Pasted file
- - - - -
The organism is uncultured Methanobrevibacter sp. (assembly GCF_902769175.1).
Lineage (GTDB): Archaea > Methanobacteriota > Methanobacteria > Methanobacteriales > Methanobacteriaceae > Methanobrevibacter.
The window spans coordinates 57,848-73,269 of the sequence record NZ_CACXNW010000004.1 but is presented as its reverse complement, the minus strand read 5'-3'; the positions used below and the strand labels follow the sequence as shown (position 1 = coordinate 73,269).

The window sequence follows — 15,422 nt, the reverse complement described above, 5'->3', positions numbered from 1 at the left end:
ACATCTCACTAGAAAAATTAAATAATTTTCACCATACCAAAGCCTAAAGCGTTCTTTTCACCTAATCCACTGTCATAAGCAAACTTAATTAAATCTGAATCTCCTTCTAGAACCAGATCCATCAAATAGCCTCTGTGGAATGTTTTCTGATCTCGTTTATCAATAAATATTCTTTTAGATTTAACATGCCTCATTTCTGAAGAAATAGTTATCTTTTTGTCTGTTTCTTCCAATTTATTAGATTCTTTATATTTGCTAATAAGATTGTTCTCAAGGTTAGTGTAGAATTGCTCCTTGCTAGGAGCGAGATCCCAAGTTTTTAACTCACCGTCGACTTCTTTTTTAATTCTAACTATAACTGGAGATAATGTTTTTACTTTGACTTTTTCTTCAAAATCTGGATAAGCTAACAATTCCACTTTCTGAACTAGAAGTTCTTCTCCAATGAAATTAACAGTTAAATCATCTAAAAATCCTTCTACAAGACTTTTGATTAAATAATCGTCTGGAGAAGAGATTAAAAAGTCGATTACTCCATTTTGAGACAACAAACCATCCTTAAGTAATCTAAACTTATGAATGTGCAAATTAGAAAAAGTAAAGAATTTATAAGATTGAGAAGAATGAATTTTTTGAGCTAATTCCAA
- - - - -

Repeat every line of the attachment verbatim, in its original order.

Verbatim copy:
The organism is uncultured Methanobrevibacter sp. (assembly GCF_902769175.1).
Lineage (GTDB): Archaea > Methanobacteriota > Methanobacteria > Methanobacteriales > Methanobacteriaceae > Methanobrevibacter.
The window spans coordinates 57,848-73,269 of the sequence record NZ_CACXNW010000004.1 but is presented as its reverse complement, the minus strand read 5'-3'; the positions used below and the strand labels follow the sequence as shown (position 1 = coordinate 73,269).

The window sequence follows — 15,422 nt, the reverse complement described above, 5'->3', positions numbered from 1 at the left end:
ACATCTCACTAGAAAAATTAAATAATTTTCACCATACCAAAGCCTAAAGCGTTCTTTTCACCTAATCCACTGTCATAAGCAAACTTAATTAAATCTGAATCTCCTTCTAGAACCAGATCCATCAAATAGCCTCTGTGGAATGTTTTCTGATCTCGTTTATCAATAAATATTCTTTTAGATTTAACATGCCTCATTTCTGAAGAAATAGTTATCTTTTTGTCTGTTTCTTCCAATTTATTAGATTCTTTATATTTGCTAATAAGATTGTTCTCAAGGTTAGTGTAGAATTGCTCCTTGCTAGGAGCGAGATCCCAAGTTTTTAACTCACCGTCGACTTCTTTTTTAATTCTAACTATAACTGGAGATAATGTTTTTACTTTGACTTTTTCTTCAAAATCTGGATAAGCTAACAATTCCACTTTCTGAACTAGAAGTTCTTCTCCAATGAAATTAACAGTTAAATCATCTAAAAATCCTTCTACAAGACTTTTGATTAAATAATCGTCTGGAGAAGAGATTAAAAAGTCGATTACTCCATTTTGAGACAACAAACCATCCTTAAGTAATCTAAACTTATGAATGTGCAAATTAGAAAAAGTAAAGAATTTATAAGATTGAGAAGAATGAATTTTTTGAGCTAATTCCAA